new report says the global response to HIV/AIDS has failed to meet the needs of
millions of children and their families. It recommends new approaches to
simultaneously address HIV/AIDS, poverty, food insecurity and social inequity.
report is called Home Truths: Facing the Facts on Children, AIDS and Poverty.
It's a two-year study done by an independent alliance of researchers,
policymakers, activists and others called the Joint Learning Initiative on
Children and HIV/AIDS.
co-chair of the alliance is Jim Yong Kim, director of the FXB Center for Health
and Human Rights at Harvard University.
is a global report. But we focused primarily on the countries of sub-Saharan
Africa that are confronting a severe AIDS epidemic," he says.
report finds that families provide the best care for children. Yet despite
bearing up to 90 percent of the cost, they receive little or no financial
assistance from governments.
also finds that extreme poverty is a barrier to the increase of AIDS services.
And while HIV infection rates are often highest among women and girls, not
enough is being done to address the social conditions and norms that make them
says that while AIDS treatment and prevention have "revolutionized" the
approach to health care in developing countries, a new direction is still needed.
re-direction of the AIDS response to serve families and communities, especially
in those communities that are hardest hit, can be the motive for strengthening
health services and social protection for the poorest and most vulnerable,
especially the children and their families," he says.
two-year study looked closely at HIV infection rates among children.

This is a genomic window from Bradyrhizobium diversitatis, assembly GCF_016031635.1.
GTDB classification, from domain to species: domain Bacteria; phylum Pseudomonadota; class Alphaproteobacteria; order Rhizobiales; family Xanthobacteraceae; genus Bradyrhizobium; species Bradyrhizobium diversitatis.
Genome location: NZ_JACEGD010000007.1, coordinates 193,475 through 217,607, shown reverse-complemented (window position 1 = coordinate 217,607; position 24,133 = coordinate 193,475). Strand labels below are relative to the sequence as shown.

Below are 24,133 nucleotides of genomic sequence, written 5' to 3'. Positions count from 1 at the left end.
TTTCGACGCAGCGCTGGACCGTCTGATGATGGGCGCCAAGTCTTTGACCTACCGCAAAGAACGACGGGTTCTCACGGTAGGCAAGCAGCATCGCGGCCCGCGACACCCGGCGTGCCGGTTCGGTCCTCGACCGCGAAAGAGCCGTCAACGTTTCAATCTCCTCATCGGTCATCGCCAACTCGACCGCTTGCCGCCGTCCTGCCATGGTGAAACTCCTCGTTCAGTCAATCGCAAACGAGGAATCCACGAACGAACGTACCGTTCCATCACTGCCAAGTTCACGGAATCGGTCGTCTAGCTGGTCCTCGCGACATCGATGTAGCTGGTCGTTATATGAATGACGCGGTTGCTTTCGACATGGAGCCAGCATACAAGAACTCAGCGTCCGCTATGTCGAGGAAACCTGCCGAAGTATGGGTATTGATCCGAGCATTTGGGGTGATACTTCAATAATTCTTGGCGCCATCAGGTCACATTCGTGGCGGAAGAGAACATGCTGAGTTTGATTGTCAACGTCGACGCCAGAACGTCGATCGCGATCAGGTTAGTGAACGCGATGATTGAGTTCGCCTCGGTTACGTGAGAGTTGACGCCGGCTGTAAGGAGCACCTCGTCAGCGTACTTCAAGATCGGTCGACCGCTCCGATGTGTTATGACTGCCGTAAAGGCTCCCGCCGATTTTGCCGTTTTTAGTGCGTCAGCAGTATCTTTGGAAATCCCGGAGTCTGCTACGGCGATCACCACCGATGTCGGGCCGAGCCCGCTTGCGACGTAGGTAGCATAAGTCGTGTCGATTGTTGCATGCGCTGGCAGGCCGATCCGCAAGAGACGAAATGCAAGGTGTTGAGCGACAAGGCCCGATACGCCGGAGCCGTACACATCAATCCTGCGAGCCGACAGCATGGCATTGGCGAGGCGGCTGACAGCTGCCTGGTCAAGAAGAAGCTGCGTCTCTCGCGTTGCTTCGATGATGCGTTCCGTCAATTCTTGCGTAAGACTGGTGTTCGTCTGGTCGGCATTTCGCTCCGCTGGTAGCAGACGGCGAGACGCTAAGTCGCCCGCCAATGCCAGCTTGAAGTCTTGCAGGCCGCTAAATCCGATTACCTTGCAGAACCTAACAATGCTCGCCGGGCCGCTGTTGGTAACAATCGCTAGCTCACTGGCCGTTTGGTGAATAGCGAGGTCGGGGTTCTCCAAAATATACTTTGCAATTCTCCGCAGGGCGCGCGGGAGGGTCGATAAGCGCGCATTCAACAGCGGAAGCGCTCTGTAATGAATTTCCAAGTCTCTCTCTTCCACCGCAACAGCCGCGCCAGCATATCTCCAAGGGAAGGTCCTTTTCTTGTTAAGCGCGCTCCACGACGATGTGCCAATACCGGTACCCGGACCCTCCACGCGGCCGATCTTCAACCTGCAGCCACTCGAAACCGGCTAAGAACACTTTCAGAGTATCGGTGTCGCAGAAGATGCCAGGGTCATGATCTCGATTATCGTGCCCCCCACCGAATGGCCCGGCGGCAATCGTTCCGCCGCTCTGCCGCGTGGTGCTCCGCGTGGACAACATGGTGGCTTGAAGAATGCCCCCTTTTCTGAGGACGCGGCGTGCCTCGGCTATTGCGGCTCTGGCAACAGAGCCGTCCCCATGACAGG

"So, what did we find when we looked at how children
are faring in this epidemic? Statistics show that, one, over 90 percent of the
more than two million children living with HIV are infected before or during
birth. Yet, only one in three pregnant women with HIV in low and middle-income
countries gets the treatment they need to help prevent infection of their
babies. And still, only a very small proportion of children living with HIV
receive the life-saving anti-retroviral treatments," he says.
more, fewer than 10 percent of children born to HIV-positive women are tested
for the AIDS virus before they're two months old.
report also finds that most children labeled AIDS orphans in sub-Saharan Africa
actually have a surviving parent or other family member willing to care for
them. But those potential caregivers often lack the basic resources to give the
children what they need.
says, "Resources, though, are currently not reaching the families that need
them. And in the most severely affected region families and communities pay 90
percent of the financial cost of caring for children affected by the epidemic
with little or no assistance from government."
poverty is blamed for blocking their access to AIDS-related programs, with over
60 percent of children in sub-Saharan Africa living in poverty.
says, "In countries in which HIV is endemic, the disease impoverishes entire
communities. When we make relief too narrowly AIDS specific, we miss a large
portion of children impoverished by the epidemic. In fact, only providing benefits
for people living with HIV or with family members, who are living with or die
from HIV, is probably counterproductive. It can create stigmatization and abuse
for those in need of help."
says family care is always preferable to institutional care, such as
The Joint Learning Initiative on Children and HIV/AIDS
recommends greater financial support for children and their families; a greater
focus on children's needs, not their HIV status; ensuring the physical safety
of girls and women at school, on public transport and places of recreation; and
addressing behavior and attitudes that encourage sexual abuse.